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RESTORATIVE JUSTICE

Restorative practices seek to repair the harm done to an individual or group of people by another individual or group of people. Restorative practices are designed to increase empathy and accountability on behalf of the wrong-doer, and restore, to the extent possible, the emotional and material losses of the harmed parties by providing a range of opportunities for dialogue, negotiation and problem-solving.

SMU Dispute Resolution and Liberal Studies students should register via MY.SMU.EDU.

Noncredit students will need to fill out the Fall 2017 Registration Form and notate ‘Non-Credit’ and then make the noncredit tuition payment here.

Although restorative practices originated as an alternative approach to criminal justice, their applications are far-reaching and can bring about transformative change in protracted conflict between groups and cultures, international conflict, workplace conflict, family conflict, and any other conflict where one party has been harmed by the actions of another party.

This courseprovides an introduction and exposure to the principles of restorative practices and their application to the treatment of human suffering. This course will explore the needs and roles of key stakeholders to the conflict and examine the values and assumptions of the restorative practices movement, including its spiritual and religious roots, and introduce students to some of the current programs at community, state and national levels. Students will also have the opportunity to explore the role of restorative practices in peace-building, transformative mediation practices, conflict coaching, and dispute resolution training. Students will evaluate the potential of restorative practices to address workplace conflict, family conflict, and social problems marked by human conflict, oppression, power and harm, (e.g., partner abuse, hate crimes, protracted conflict between ethnicities and cultures, bullying in the workplace, etc.).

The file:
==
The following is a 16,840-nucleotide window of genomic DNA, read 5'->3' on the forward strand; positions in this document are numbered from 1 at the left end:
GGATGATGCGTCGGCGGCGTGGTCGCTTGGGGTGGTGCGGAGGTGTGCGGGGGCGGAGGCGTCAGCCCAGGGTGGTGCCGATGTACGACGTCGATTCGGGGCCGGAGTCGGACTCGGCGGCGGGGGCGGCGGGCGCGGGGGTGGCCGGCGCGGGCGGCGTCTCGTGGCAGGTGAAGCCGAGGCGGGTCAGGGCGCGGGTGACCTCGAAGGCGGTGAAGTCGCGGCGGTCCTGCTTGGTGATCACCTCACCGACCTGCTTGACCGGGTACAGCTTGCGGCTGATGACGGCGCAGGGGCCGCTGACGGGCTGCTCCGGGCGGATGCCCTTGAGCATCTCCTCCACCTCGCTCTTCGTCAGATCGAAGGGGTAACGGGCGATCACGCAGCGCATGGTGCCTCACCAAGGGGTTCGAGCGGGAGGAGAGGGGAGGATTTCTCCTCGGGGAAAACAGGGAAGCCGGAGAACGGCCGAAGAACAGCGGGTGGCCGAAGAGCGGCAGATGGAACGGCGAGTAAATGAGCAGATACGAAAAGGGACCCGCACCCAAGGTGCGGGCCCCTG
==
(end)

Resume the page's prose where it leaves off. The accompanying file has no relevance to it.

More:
This class is designed to build skills in knowledge, analysis, critical thinking, communication, and implementation of restorative practices and principles. Instructor lecture, guest speakers, panels, videos, discussion, cases analyses and student presentations will be utilized.

Course Objectives

By the end of this course students will be able to:

  1. Demonstrate an understanding of restorative practice concepts, principles, and
  2. Recognize the ripple effect of trauma and emotional impact that can occur as a result of a violated relationship.
  3. Explain the concept, methods and potential uses of different restorative practices.
  4. Identify humanistic mediation and the skills used to conduct restorative mediations, conferences, and
  5. Identify the personal, interpersonal, and organizational changes necessary for implementation of restorative practices and the implications for policy and program development including stakeholder and professional
  6. Communicate persuasively benefits and potential applications of restorative practices initiatives with appropriate
  7. Critique the promise of restorative practices for producing healing, including its challenges and

View the syllabus. > Restorative Justice Fall 2017

Teaching Methods
This class is designed to build skills in knowledge, analysis, critical thinking, communication, and implementation of restorative practices and principles. Instructor lecture, guest speakers, panels, videos, discussion, cases analyses and student presentations will be utilized.

Who Should Attend?
This course is available for graduate credit for Southern Methodist University students currently enrolled in the Master of Conflict Management and Dispute Resolution and Master of Liberal Studies programs. Individuals who are not enrolled as SMU students may take the course as a non-credit class.

Fall Term Registration period is July 10 through July 21. 

  • SMU Dispute Resolution and Liberal Studies students should register via MY.SMU.EDU.
  • Noncredit students will need to fill out the Fall 2017 Registration Form and notate ‘Non-Credit’ and then make the noncredit tuition payment here.

Date: Wednesdays, August 9 – October 4, 2017     Time: 6 p.m. to 10:15 p.m.

Location: Southern Methodist University, Plano Campus
SMU Dispute Resolution Program
5228 Tennyson Parkway Suite 118
Plano, Texas  75024

MEDIATE YOUR DIFFICULT DIALOGUES

Mediated dialogues facilitated by a trained mediator can help organizations resolve difficult and / or chronic conflicts, transforming relationships and workplaces. De-escalate and resolve conflicts with a mediated dialogue.